Our copy is in a superbly-preserved binding by Philipp Selenka (1803–1850) of Wiesbaden, brother of Johann Jacob Selenka (1801–1871), Hofbuchbinder in Braunschweig.30

further references Leopoldo Cicognara, Catalogo ragionato dei libri d’arte e d’antichità posse­duti dal conte Cicognara (Pisa 1821), p.244 no. 4032; Fabia Borroni, ‘Il Cicognara’: bibliografia dell’archeologia classica e dell’arte italiana (Florence 1954–1967), nos. 4363 (Bath), 4417 (Bignor), 5664 (Frampton), 6014 (Horkstow)

1. David S. Neal, ‘Deux siècles de représentation des mosaïques en Grande-Bretagne’ in Dossiers His­toire et Archéologie 119 (1987), pp.46–51; Catherine Johns, ‘Samuel Lysons: a founding father of Romano-British archaeology’ in Mosaic (Journal of the Association for the Study and Preservation of Roman Mosaics) 27 (2000), pp.8–10.

2. Algernon Graves, The Royal Academy of Arts: a complete dictionary of contributors and their work from its foundation in 1769 to 1904 (London 1906), v, p.121 (sixteen drawings, exhibited between 1785 and 1801).

3. Lysons’ earliest published print was a title-page ornament (a dolphin, the Colston crest) etched for a sermon published by his brother, Daniel Lysons, in 1790 (estc T150292); cf. Lindsay Fleming, Mem­oir and select letters of Samuel Lysons v.p.r.s., v.p.s.a. 1763–1819 (Oxford 1934), p.5 (misdating the sermon ‘1784’).

4. Samuel Lysons, An Account of Roman Antiquities discovered at Woodchester in the County of Gloucester (London 1797). William Upcott, A Bibliographical account of the principal works relating to English topography (London 1818), i, pp.272–274 no. xxii; W.T. Lowndes, The bibliographer’s manual of English literature, revised by H.G. Bohn (London 1860), v, p.1425; F.A. Hyett and William Bazeley, The bibliographer’s manual of Gloucestershire literature (London 1896), ii, pp.387–388; Early printed books 1478–1840: Catalogue of the British Architectural Library Early Imprints Collec­tion (London 1995), ii, pp.1035–1036 no. 1982.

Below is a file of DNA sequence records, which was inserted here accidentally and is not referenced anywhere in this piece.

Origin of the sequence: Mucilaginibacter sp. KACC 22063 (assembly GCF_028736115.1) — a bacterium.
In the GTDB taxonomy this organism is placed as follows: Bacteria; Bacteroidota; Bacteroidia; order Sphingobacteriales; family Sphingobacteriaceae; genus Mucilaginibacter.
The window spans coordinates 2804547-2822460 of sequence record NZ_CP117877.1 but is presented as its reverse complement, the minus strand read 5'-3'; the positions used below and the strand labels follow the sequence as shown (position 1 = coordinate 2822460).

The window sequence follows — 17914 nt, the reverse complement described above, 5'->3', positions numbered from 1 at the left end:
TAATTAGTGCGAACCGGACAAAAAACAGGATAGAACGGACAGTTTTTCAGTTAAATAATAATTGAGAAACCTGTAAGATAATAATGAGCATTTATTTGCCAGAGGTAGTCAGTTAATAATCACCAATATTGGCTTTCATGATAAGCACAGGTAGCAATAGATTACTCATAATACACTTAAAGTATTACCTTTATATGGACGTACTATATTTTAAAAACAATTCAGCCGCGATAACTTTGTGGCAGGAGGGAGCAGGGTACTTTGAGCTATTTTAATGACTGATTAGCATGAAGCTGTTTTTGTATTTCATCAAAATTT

5. Giles Clarke, Valerie Rigby and John Shepherd, ‘The Roman Villa at Woodchester’ in Britannia 13 (1982), pp.197–228 (quotation p.198).

6. David S. Neal and Stephen R. Cosh, Roman mosaics of Britain: volume ii: South-West Britain (London 2005), pp.130–140 nos. 168.1–5. The Frampton mosaics are all now lost.

7. D.S. Neal and S.R. Cosh, Roman mosaics of Britain: volume i: Northern Britain incorporating the Midlands and East Anglia (London 2002), pp.148–158 nos. 53.1–3.

8. Advertised in The Morning Chronicle, 20 November 1801: ‘This day are published, price three guin­eas in boards…’. Upcott, op. cit., p.579 no. xxiii; Lowndes, op. cit., p.1425.

9. See http://arachne.uni-koeln.de/books/Lysons1801 (digital images of ● Deutsches Archäologisches Institut, shelfmark P 393 a gr.Fol (Arm) Rara).

10. An ‘Advertisement’ printed in the book (dated Inner Temple, 1 May 1802) confirms its status as the second part of ‘Reliquiae Romanae’. Upcott, op. cit., iii, pp.1157–1158 no. xii; Lowndes, op. cit., p.1425; British Architectural Library, op. cit., pp.1037–1039 no. 1984. See http://arachne.uni-koeln.de/books/Lysons1802 (digital images of ● Deutsches Archäologisches Institut, shelfmark Lb 233 a gr.Fol (Arm) Rara).

11. Upcott, op. cit., i, pp.199–200 no. x; Lowndes, op. cit., p. 1425.

12. The plate is signed S. Lysons del. et fecit; there is no publication line. The antiquities depicted are the tombstone of Rusonia Aventina, a tribeswoman of the Mediomatrici, discovered in the street called the Borough Walls in May 1803 (Roman Inscriptions of Britain, i, 163); and an inscribed altarstone dedicated to Sulis Minerva by a centurion of the Second Augusta legion, Gaius Curiatius Saturninus, recovered in 1809 from the cistern of the Cross Bath (RIB i, 146).

13. ‘The following Publications, by the Authors of this Work, are sold by Messrs. Cadell and Davies’. This advertisement was appended to the Lysons brothers’ Magna Britannia: Volume the fourth con­taining Cumberland, published in July 1816 (cf. Quarterly Review 15, no. 30, July 1816, p.580, where listed among ‘New Publications’).

14. Some of these antiquities were already published by Lysons, with illustrations, as ‘Account of some Roman Antiquities discovered at Comb end farm, near Cirencester, Gloucestershire’ in Archaeologia 9 (1791), pp.319–322; and ‘Account of Roman Antiquities discovered in the County of Gloucester’ in Archaeologia 10 (1792), pp.131–136. The plates of pavements at Woodchester (xxii–xxvii) are new subjects, and not restrikes of plates from Lysons’ earlier work (see above, note 4); pls. xxvi–xxvii were drawn for Lysons by Richard Smirke and ‘defective parts restored’ by C.A. Stothard.